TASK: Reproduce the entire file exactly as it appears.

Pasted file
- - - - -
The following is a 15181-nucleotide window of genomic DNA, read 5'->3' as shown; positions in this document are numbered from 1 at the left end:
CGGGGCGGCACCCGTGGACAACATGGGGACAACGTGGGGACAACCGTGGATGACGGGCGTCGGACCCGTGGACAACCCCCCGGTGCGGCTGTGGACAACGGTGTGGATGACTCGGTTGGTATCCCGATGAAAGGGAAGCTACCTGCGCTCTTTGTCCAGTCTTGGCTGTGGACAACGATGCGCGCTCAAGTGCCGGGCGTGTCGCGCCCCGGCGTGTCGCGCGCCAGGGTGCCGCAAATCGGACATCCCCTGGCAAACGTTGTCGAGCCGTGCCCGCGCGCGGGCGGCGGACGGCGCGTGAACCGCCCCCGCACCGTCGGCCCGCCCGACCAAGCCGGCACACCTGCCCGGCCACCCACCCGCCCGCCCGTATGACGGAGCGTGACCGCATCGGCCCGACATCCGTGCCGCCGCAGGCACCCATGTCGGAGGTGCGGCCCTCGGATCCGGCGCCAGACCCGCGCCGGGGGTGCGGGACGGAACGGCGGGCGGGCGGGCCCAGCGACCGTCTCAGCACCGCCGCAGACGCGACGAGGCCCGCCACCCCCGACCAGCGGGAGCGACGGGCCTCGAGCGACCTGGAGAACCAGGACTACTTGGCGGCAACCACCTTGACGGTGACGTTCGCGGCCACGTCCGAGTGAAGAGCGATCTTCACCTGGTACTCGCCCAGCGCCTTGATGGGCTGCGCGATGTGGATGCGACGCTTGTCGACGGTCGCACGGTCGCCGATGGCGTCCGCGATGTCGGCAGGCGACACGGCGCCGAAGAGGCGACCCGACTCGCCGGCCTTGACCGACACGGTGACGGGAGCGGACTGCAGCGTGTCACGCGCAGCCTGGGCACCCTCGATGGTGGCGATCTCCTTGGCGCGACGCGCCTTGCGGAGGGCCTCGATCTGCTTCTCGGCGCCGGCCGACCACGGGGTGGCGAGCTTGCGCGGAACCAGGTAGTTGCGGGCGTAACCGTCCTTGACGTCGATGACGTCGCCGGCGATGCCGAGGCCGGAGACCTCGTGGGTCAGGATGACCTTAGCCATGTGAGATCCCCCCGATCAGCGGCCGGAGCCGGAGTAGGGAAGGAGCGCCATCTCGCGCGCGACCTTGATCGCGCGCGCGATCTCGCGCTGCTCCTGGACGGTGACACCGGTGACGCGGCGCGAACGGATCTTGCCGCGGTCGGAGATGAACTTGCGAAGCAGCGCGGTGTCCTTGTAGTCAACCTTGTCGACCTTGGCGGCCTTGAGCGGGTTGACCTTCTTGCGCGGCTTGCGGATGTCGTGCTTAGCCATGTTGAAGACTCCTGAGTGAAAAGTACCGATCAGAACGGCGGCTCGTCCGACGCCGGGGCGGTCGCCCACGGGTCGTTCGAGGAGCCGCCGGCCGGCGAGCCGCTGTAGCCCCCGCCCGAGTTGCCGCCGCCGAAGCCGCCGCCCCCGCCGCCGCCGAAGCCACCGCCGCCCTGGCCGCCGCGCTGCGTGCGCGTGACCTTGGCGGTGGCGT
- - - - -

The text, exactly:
The following is a 15181-nucleotide window of genomic DNA, read 5'->3' as shown; positions in this document are numbered from 1 at the left end:
CGGGGCGGCACCCGTGGACAACATGGGGACAACGTGGGGACAACCGTGGATGACGGGCGTCGGACCCGTGGACAACCCCCCGGTGCGGCTGTGGACAACGGTGTGGATGACTCGGTTGGTATCCCGATGAAAGGGAAGCTACCTGCGCTCTTTGTCCAGTCTTGGCTGTGGACAACGATGCGCGCTCAAGTGCCGGGCGTGTCGCGCCCCGGCGTGTCGCGCGCCAGGGTGCCGCAAATCGGACATCCCCTGGCAAACGTTGTCGAGCCGTGCCCGCGCGCGGGCGGCGGACGGCGCGTGAACCGCCCCCGCACCGTCGGCCCGCCCGACCAAGCCGGCACACCTGCCCGGCCACCCACCCGCCCGCCCGTATGACGGAGCGTGACCGCATCGGCCCGACATCCGTGCCGCCGCAGGCACCCATGTCGGAGGTGCGGCCCTCGGATCCGGCGCCAGACCCGCGCCGGGGGTGCGGGACGGAACGGCGGGCGGGCGGGCCCAGCGACCGTCTCAGCACCGCCGCAGACGCGACGAGGCCCGCCACCCCCGACCAGCGGGAGCGACGGGCCTCGAGCGACCTGGAGAACCAGGACTACTTGGCGGCAACCACCTTGACGGTGACGTTCGCGGCCACGTCCGAGTGAAGAGCGATCTTCACCTGGTACTCGCCCAGCGCCTTGATGGGCTGCGCGATGTGGATGCGACGCTTGTCGACGGTCGCACGGTCGCCGATGGCGTCCGCGATGTCGGCAGGCGACACGGCGCCGAAGAGGCGACCCGACTCGCCGGCCTTGACCGACACGGTGACGGGAGCGGACTGCAGCGTGTCACGCGCAGCCTGGGCACCCTCGATGGTGGCGATCTCCTTGGCGCGACGCGCCTTGCGGAGGGCCTCGATCTGCTTCTCGGCGCCGGCCGACCACGGGGTGGCGAGCTTGCGCGGAACCAGGTAGTTGCGGGCGTAACCGTCCTTGACGTCGATGACGTCGCCGGCGATGCCGAGGCCGGAGACCTCGTGGGTCAGGATGACCTTAGCCATGTGAGATCCCCCCGATCAGCGGCCGGAGCCGGAGTAGGGAAGGAGCGCCATCTCGCGCGCGACCTTGATCGCGCGCGCGATCTCGCGCTGCTCCTGGACGGTGACACCGGTGACGCGGCGCGAACGGATCTTGCCGCGGTCGGAGATGAACTTGCGAAGCAGCGCGGTGTCCTTGTAGTCAACCTTGTCGACCTTGGCGGCCTTGAGCGGGTTGACCTTCTTGCGCGGCTTGCGGATGTCGTGCTTAGCCATGTTGAAGACTCCTGAGTGAAAAGTACCGATCAGAACGGCGGCTCGTCCGACGCCGGGGCGGTCGCCCACGGGTCGTTCGAGGAGCCGCCGGCCGGCGAGCCGCTGTAGCCCCCGCCCGAGTTGCCGCCGCCGAAGCCGCCGCCCCCGCCGCCGCCGAAGCCACCGCCGCCCTGGCCGCCGCGCTGCGTGCGCGTGACCTTGGCGGTGGCGT